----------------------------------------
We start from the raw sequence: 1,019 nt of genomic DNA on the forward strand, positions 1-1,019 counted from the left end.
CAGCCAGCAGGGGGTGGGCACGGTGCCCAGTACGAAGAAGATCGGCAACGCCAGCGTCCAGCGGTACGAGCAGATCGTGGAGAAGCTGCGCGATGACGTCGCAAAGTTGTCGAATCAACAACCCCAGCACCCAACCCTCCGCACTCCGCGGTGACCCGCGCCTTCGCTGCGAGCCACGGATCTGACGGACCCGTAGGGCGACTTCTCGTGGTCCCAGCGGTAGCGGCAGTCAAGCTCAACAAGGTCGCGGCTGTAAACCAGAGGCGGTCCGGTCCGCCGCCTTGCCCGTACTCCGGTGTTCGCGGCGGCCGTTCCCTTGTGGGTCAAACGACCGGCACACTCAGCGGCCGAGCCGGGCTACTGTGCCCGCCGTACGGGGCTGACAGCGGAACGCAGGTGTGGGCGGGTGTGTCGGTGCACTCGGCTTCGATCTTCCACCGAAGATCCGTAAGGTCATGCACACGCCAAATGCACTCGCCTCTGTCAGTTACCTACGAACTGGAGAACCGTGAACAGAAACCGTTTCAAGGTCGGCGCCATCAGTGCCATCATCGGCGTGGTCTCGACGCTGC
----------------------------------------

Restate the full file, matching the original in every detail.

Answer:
We start from the raw sequence: 1,019 nt of genomic DNA on the forward strand, positions 1-1,019 counted from the left end.
CAGCCAGCAGGGGGTGGGCACGGTGCCCAGTACGAAGAAGATCGGCAACGCCAGCGTCCAGCGGTACGAGCAGATCGTGGAGAAGCTGCGCGATGACGTCGCAAAGTTGTCGAATCAACAACCCCAGCACCCAACCCTCCGCACTCCGCGGTGACCCGCGCCTTCGCTGCGAGCCACGGATCTGACGGACCCGTAGGGCGACTTCTCGTGGTCCCAGCGGTAGCGGCAGTCAAGCTCAACAAGGTCGCGGCTGTAAACCAGAGGCGGTCCGGTCCGCCGCCTTGCCCGTACTCCGGTGTTCGCGGCGGCCGTTCCCTTGTGGGTCAAACGACCGGCACACTCAGCGGCCGAGCCGGGCTACTGTGCCCGCCGTACGGGGCTGACAGCGGAACGCAGGTGTGGGCGGGTGTGTCGGTGCACTCGGCTTCGATCTTCCACCGAAGATCCGTAAGGTCATGCACACGCCAAATGCACTCGCCTCTGTCAGTTACCTACGAACTGGAGAACCGTGAACAGAAACCGTTTCAAGGTCGGCGCCATCAGTGCCATCATCGGCGTGGTCTCGACGCTGC